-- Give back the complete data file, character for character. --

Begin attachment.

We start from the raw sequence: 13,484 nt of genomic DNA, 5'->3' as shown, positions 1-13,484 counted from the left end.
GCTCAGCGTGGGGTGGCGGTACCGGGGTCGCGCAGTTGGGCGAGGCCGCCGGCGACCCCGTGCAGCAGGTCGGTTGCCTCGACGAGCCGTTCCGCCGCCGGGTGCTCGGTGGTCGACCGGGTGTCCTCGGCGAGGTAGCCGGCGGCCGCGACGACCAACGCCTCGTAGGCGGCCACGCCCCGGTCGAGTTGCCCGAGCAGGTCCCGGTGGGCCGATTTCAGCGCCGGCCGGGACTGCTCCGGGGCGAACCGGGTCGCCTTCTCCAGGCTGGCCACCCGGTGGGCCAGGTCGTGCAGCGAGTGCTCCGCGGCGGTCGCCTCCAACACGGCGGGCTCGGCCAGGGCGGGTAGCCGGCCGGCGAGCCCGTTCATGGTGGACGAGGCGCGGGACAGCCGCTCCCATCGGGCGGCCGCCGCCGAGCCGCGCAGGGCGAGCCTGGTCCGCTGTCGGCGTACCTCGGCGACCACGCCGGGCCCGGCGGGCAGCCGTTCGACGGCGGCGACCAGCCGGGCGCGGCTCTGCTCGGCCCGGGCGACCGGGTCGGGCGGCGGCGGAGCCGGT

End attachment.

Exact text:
We start from the raw sequence: 13,484 nt of genomic DNA, 5'->3' as shown, positions 1-13,484 counted from the left end.
GCTCAGCGTGGGGTGGCGGTACCGGGGTCGCGCAGTTGGGCGAGGCCGCCGGCGACCCCGTGCAGCAGGTCGGTTGCCTCGACGAGCCGTTCCGCCGCCGGGTGCTCGGTGGTCGACCGGGTGTCCTCGGCGAGGTAGCCGGCGGCCGCGACGACCAACGCCTCGTAGGCGGCCACGCCCCGGTCGAGTTGCCCGAGCAGGTCCCGGTGGGCCGATTTCAGCGCCGGCCGGGACTGCTCCGGGGCGAACCGGGTCGCCTTCTCCAGGCTGGCCACCCGGTGGGCCAGGTCGTGCAGCGAGTGCTCCGCGGCGGTCGCCTCCAACACGGCGGGCTCGGCCAGGGCGGGTAGCCGGCCGGCGAGCCCGTTCATGGTGGACGAGGCGCGGGACAGCCGCTCCCATCGGGCGGCCGCCGCCGAGCCGCGCAGGGCGAGCCTGGTCCGCTGTCGGCGTACCTCGGCGACCACGCCGGGCCCGGCGGGCAGCCGTTCGACGGCGGCGACCAGCCGGGCGCGGCTCTGCTCGGCCCGGGCGACCGGGTCGGGCGGCGGCGGAGCCGGT